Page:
Calum Scott was catapulted into fame when he received the “Golden Buzzer” on Britain’s Got Talent. After that, his journey truly began, intertwining his making music and his coming out. Calum’s first album Only Human contained some powerful singles and some heavy hitters. His “You Are The Reason” garnished 1 billion streams, the haunting cover of Robyn’s “Dancing On My Own” that is almost as good as the original, and October 2018 released single “No Matter What” speaks to the conditions everyone should have attached to their journey, putting those songs and more together make the Only Human album a must have.
Calum is working on a new album, and if it is at all like the first one, it will cover something deep and emotional, though I am not sure what is left to cover after going through his first gift to us. In light of the current persecution and division of the world at this moment, a heavy album, a heavy experience, and introspection are what the world needs. I hope the somber feeling and depth of Calum Scott reaches you as it did me. GRAB A TISSUE CAUSE TEARS ARE COMING!
Calum is the first interview from a series of artists highlighted in “POP of the 2000s: Celebrating Pride”. For Calum’s and other artists’ music we will be covering, head over to the “Pop Of The 2000s: Celebrating Pride” playlist.
Jeremy Hinks: Good day Calum, let’s start off with the fun stuff. ROBYN, “Dancing On My Own”, I am going to be honest, right after hearing your version, I mean, I LOVE ROBYN, who doesn’t right? Anyway, Right after I went through yours, and was very happy and impressed, it rolled into the Kings of Leon version, that was a serious DOWNER. Your take on it was great, really it was, but man KINGS, those guys sound like nails on a chalkboard. Congratulations on doing it well, cause you did it better than the guys that inspired you to do it. How was it for such an undertaking, I mean, ROBYN, you have a small margin of error with such a piece, especially for it being your initial audition for Britain’s Got Talent?
Calum Scott: Firstly, thanks for the kind words, Jeremy! I knew when I first covered “Dancing On My Own” that I found something beautiful, but I had also prepared a couple of other songs for the audition including a duet with my sister because I was so convinced that I wasn’t going to get through! I think what really made that audition special was the raw emotion in the performance. I mean, my little sister who I look up to, who inspired and encouraged me to audition for the show had just been brutally cut down by Simon [just before I auditioned] and at the moment, I hated him… I also wanted to impress him and earn his respect. But looking at the side of the stage every time I had a moment I saw my sister in tears… talk about a rollercoaster of emotions. Despite being a massive fan of Robyn, I never even considered what I would say to her if I had the opportunity, I just thought “when is someone like me, ever going to meet someone like her?!”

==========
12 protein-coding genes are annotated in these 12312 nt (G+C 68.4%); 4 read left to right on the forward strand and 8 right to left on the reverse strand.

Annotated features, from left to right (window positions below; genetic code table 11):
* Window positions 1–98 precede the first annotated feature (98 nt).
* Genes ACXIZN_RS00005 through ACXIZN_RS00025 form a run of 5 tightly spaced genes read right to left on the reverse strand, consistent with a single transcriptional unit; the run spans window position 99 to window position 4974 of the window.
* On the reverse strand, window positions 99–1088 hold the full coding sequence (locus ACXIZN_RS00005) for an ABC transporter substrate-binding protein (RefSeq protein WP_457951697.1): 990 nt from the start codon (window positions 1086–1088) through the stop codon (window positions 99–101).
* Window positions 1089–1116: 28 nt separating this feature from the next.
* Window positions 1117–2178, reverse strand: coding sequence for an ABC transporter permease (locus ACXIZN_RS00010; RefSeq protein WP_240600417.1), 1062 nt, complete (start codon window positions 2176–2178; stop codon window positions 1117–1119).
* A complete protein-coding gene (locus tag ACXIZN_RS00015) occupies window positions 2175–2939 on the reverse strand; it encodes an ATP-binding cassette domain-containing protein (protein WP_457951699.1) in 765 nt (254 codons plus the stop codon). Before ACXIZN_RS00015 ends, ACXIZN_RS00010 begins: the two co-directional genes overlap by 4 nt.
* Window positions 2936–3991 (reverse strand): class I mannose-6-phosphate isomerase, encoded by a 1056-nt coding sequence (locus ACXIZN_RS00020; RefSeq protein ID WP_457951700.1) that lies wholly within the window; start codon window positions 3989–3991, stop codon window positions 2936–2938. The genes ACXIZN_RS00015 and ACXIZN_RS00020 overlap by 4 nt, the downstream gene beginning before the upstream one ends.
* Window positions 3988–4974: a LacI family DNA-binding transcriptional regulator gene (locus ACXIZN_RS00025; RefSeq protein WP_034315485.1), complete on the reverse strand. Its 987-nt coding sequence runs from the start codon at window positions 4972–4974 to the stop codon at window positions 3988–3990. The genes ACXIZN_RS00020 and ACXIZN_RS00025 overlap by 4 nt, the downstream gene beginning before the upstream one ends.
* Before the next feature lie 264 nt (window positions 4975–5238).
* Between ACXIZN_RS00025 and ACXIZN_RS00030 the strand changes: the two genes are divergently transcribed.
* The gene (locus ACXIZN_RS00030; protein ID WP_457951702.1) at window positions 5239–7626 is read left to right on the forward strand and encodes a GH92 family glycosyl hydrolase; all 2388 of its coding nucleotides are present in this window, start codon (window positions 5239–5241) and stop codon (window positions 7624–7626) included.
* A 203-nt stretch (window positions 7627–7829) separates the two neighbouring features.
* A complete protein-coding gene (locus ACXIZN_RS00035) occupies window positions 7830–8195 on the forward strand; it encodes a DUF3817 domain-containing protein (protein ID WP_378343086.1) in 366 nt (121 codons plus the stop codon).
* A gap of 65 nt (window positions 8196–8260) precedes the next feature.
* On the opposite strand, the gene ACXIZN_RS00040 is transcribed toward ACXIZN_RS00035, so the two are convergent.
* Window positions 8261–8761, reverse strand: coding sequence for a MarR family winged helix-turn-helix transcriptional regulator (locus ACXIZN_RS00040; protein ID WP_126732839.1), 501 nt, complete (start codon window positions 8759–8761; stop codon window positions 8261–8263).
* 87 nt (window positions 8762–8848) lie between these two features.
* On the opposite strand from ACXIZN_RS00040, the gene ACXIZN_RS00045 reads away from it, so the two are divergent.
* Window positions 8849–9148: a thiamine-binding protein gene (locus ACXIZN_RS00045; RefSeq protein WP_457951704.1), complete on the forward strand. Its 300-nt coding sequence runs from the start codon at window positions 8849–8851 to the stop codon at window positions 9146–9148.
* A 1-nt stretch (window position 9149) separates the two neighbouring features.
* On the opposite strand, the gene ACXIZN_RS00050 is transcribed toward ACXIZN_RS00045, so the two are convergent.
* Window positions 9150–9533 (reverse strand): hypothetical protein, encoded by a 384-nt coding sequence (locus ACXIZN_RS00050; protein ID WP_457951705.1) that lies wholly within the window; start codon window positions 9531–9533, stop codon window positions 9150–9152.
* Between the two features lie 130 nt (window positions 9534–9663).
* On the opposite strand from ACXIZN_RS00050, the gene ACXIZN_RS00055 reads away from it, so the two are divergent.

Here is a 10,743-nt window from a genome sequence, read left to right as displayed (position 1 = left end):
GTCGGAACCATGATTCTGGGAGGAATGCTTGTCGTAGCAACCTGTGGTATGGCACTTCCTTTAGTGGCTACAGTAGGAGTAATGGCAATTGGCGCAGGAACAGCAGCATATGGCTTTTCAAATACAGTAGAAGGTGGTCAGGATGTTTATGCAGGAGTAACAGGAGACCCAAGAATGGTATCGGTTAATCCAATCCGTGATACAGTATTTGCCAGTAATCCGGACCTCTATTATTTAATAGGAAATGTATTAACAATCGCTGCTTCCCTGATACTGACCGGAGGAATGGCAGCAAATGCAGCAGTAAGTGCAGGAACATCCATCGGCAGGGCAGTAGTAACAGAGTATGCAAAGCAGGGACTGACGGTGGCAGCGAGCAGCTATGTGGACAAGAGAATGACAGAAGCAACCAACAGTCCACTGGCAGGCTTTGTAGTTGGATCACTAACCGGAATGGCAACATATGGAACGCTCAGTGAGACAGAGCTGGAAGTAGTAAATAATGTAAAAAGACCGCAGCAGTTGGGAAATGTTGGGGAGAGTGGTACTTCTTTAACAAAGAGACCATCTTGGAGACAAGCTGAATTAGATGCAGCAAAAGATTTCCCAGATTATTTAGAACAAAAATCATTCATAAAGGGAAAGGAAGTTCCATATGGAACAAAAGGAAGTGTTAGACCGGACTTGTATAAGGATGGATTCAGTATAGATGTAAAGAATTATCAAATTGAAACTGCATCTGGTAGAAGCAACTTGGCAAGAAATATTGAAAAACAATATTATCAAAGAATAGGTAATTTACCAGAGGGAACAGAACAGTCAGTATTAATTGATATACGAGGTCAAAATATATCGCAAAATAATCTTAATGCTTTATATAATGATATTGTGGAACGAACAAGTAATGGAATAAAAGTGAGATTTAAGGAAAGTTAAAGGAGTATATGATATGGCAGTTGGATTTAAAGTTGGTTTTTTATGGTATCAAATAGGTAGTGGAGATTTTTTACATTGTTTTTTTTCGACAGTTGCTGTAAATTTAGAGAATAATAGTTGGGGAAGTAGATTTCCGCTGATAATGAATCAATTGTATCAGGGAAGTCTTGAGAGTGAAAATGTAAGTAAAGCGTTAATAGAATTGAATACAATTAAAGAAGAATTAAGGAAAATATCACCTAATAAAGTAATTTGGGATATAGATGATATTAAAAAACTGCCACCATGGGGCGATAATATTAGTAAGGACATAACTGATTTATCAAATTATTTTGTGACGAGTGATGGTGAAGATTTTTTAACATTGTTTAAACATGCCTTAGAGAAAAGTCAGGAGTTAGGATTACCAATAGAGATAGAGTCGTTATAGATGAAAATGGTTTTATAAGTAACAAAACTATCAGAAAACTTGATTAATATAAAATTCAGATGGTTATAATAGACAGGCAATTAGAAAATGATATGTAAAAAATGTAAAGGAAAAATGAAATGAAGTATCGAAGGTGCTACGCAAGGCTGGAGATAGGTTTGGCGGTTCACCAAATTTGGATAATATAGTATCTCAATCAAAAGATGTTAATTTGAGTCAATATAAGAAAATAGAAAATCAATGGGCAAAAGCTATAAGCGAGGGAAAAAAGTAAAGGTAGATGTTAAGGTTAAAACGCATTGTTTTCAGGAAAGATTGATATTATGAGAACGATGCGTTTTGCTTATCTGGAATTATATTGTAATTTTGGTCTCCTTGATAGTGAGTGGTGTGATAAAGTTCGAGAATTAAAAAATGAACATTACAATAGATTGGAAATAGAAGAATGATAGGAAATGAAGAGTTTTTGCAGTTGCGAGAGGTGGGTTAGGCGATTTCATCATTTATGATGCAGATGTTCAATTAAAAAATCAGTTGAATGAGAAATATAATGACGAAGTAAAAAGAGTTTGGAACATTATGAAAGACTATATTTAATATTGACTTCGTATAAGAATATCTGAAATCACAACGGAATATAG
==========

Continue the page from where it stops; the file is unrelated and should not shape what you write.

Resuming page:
JH: Did you get to talk to her and what was her response to it?
CS: So a few years later after singing the song all over the world on TV and radio and at festivals and my own shows, our paths crossed at the BBC building in London and I wished I had spent a bit of time crafting that conversation… I was speechless, I just hugged her and pinched myself as she said “I love your version of the song and to see so many people connecting to it is beautiful’ – yeah, I cried.
JH: Talk about the video, I loved the simplicity of it, just, everyone in there was so simple, beautiful, hoping to connect. I really “FELT” the connections we saw in that video. What I got from it was being in the crowd, and to connect, hoping that just that one person could be able to feel what you had to offer, and want to feel it. Where was the concept for that coming from? It could be from that song, but plenty of other places too.
CS: My very first music video so it’s very special for me too. I remember turning up to set that day and genuinely felt like I had won a “behind the scenes pass” for someone else’s video… madness. The concept was exactly that. It was to demonstrate a uniformed, emotionless world with two people trying to break free and find their soulmates. I think that hope and desperation is what I connected to most. I connected to the lyrics instantly on hearing “Dancing On My Own” but stripping out the production tells the story in such a powerful way. The ‘visual metaphor’ concept From Ryan Pallotta just seamlessly bridges what you hear, to what you see.
JH: I felt a “different” message from your video than I originally got from the song. Your presentation of it was more like, people seeking out someone in some loneliness, and getting over the “shy, I can’t talk to someone” anxiety. Did you see it differently when you picked that song? Or did it end up that way with a different story by the end of the video?